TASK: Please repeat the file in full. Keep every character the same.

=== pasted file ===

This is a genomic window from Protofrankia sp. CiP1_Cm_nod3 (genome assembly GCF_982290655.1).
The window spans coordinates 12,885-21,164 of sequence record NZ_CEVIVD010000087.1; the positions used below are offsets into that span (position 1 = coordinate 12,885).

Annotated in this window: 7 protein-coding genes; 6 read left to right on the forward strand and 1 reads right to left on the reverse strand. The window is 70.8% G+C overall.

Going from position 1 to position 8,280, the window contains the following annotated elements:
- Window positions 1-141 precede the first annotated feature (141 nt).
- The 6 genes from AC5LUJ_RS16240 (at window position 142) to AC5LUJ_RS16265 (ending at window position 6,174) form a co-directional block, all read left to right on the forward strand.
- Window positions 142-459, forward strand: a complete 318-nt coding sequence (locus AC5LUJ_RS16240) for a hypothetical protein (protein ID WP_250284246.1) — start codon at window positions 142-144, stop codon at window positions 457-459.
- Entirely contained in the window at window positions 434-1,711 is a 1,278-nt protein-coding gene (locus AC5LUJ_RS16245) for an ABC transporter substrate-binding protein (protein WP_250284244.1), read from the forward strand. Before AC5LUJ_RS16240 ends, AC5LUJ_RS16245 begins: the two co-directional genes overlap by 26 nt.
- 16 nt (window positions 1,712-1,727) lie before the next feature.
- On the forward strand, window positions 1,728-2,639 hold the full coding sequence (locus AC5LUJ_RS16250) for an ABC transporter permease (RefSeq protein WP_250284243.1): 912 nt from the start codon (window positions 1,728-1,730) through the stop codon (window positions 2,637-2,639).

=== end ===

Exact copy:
This is a genomic window from Protofrankia sp. CiP1_Cm_nod3 (genome assembly GCF_982290655.1).
The window spans coordinates 12,885-21,164 of sequence record NZ_CEVIVD010000087.1; the positions used below are offsets into that span (position 1 = coordinate 12,885).

Annotated in this window: 7 protein-coding genes; 6 read left to right on the forward strand and 1 reads right to left on the reverse strand. The window is 70.8% G+C overall.

Going from position 1 to position 8,280, the window contains the following annotated elements:
- Window positions 1-141 precede the first annotated feature (141 nt).
- The 6 genes from AC5LUJ_RS16240 (at window position 142) to AC5LUJ_RS16265 (ending at window position 6,174) form a co-directional block, all read left to right on the forward strand.
- Window positions 142-459, forward strand: a complete 318-nt coding sequence (locus AC5LUJ_RS16240) for a hypothetical protein (protein ID WP_250284246.1) — start codon at window positions 142-144, stop codon at window positions 457-459.
- Entirely contained in the window at window positions 434-1,711 is a 1,278-nt protein-coding gene (locus AC5LUJ_RS16245) for an ABC transporter substrate-binding protein (protein WP_250284244.1), read from the forward strand. Before AC5LUJ_RS16240 ends, AC5LUJ_RS16245 begins: the two co-directional genes overlap by 26 nt.
- 16 nt (window positions 1,712-1,727) lie before the next feature.
- On the forward strand, window positions 1,728-2,639 hold the full coding sequence (locus AC5LUJ_RS16250) for an ABC transporter permease (RefSeq protein WP_250284243.1): 912 nt from the start codon (window positions 1,728-1,730) through the stop codon (window positions 2,637-2,639).